Others pay more attention to CU now
LOS ANGELES» Mike MacIntyre tells the story as a joke, but like plenty of things that make us laugh, the tale is tinged in some truth.
The fifth-year University of Colorado football coach sat beneath a patio umbrella Wednesday at the Hollywood and Highland Center for Pac-12 media days, and when discussing the recent evolution of Buffaloes football, he related The Rise to his morning runs back home down Boulder Creek. More specifically, to the local community with which he shares the trail.
“They used to try to run over me with their bicycles,” MacIntyre said, and then he smiled. “Now, they say hi to me.”
However, CU’s meteoric surge from the Pac-12 cellar to conference championship runner-up in 2016 has done more than rejuvenate a proud fan base. It also produced a theme echoed throughout the Buffs’ podium time at the league’s annual media summit: Expectations.
“Before, we just set them,” MacIntyre said. “Now, everybody else kind of sets them.”
Can CU maintain its place as a Pac-12 heavyweight in 2017? Depends on whom you ask.
The preseason media poll released early Wednesday slotted the Buffaloes at No. 4 in the South Division with just one of 52 voters picking CU to win it. Despite 10 victories in 2016, the Buffaloes were predicted to finish just behind UCLA — a team that notched four total wins last fall.
“Our kids have seen it since the
season was over, different articles and different things that have been said to them,” MacIntyre said. “‘Was that just a dream season? Was the Pac-12 really that good?’ ”
The detractors, on paper, can make a strong case. CU is without four-year starting quarterback Sefo Liufau. Eight defensive starters are gone, too, with a litany of newcomers now under the direction of three new assistants — defensive coordinator D.J. Eliot, secondary coach ShaDon Brown and outside linebackers coach Ross Els.
Senior running back Phillip Lindsay was fiery in his defense of CU’s chances to reach the Pac-12 title game in consecutive seasons, often thumping his chest or the table with a closed fist to reinforce his own personal expectations.
“We know we can,” Lindsay said. “They put pads on just like we do. They hurt just like we do. If you think you’re not the best, you shouldn’t play. We think we’re the best.”
Over and over again in Hollywood, the Buffs were asked to state their case for another magical season.
“You start to repeat yourself a lot, but it’s OK,” CU senior linebacker Derek McCartney said. “I believe what I’m saying, so I don’t mind saying it.”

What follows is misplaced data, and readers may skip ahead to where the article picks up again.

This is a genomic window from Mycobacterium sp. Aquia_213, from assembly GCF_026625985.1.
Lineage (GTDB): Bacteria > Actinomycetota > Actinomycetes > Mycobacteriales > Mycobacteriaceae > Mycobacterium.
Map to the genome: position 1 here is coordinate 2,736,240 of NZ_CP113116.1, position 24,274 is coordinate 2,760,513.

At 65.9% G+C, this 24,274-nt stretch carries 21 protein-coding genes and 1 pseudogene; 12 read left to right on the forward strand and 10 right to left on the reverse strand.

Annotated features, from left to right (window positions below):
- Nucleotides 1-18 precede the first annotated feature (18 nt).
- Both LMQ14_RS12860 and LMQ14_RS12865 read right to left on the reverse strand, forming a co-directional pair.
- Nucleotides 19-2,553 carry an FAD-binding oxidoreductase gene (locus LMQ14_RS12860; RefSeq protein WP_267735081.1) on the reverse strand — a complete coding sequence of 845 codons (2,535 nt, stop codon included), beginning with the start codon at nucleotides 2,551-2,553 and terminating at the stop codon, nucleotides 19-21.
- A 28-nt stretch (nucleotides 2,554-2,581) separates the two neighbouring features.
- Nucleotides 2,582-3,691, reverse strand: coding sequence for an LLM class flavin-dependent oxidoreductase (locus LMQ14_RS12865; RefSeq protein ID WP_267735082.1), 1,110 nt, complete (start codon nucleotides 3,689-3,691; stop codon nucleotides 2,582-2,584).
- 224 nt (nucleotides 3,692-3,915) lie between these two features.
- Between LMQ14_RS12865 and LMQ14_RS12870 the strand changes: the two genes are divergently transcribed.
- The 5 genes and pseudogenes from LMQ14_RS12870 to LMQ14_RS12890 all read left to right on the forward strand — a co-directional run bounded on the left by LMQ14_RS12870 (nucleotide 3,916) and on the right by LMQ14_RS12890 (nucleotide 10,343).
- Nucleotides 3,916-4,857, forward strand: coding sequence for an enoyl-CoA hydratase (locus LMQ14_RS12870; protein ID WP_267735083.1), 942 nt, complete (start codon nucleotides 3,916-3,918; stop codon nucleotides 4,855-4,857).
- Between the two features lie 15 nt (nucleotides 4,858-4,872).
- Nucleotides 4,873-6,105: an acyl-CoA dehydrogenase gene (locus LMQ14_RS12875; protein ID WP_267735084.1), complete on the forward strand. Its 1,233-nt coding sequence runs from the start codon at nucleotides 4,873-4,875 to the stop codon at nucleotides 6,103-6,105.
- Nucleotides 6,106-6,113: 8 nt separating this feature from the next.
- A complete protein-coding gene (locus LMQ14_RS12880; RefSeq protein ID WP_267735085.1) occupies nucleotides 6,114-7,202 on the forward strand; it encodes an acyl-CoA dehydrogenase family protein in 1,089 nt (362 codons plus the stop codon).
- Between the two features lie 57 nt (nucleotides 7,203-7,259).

MacIntyre was more diplomatic in his assessment, acknowledging the challenges, while also embracing the Buffs’ strengths. CU returns a roster with a collected 320 games started — a mark that ranks fourthmost in school history.
“We won’t be as salty early on defense as we were last year, but as the season goes on, we will,” MacIntyre said. “I think we’ll be excellent on offense. We have our best offensive line that we’ve had. We have an exceptional receiver corps and a great running back. We have young quarterbacks that we feel are very talented. … About every two years, you’re going to have turnover. You’ll have good players go to the pros. So as a program, you always have to be prepared for that. You’re going to have coaches leave and go. That’s part of it.”
Washington coach Chris Petersen has evaluated the Buffs since he joined the Pac-12 ranks in 2013 and claims he wasn’t all that surprised by their turnaround. Petersen is also well aware of what it takes to maintain college football success. That is something he accomplished at Boise State and now strives for with the Huskies after a College Football Playoff appearance.
“Is it harder to get there, or is it harder to stay? I think it’s probably harder to stay,” Petersen said. “Most people can’t do these really hard things over and over and over for a long period of time. It’s probably easier to do the hard things over and over for a shorter period of time. Can we do it again next year? That’s hard.”
CU’s bid for a repeat division title begins Friday when players report to campus. MacIntyre will have about a month through fall camp before opening against Colorado State on Sept. 1 to further identify his team’s chances.
So he has plenty to ponder on those long runs down Boulder Creek with one question looming above the others. How do you make people believe in the Buffs?
“The only way to do that is to put back-to-back-toback (winning seasons) together,” MacIntyre said. “That’s what we plan on doing.”
Colorado coach Mike MacIntyre expects his inexperienced defense to improve as the season progresses.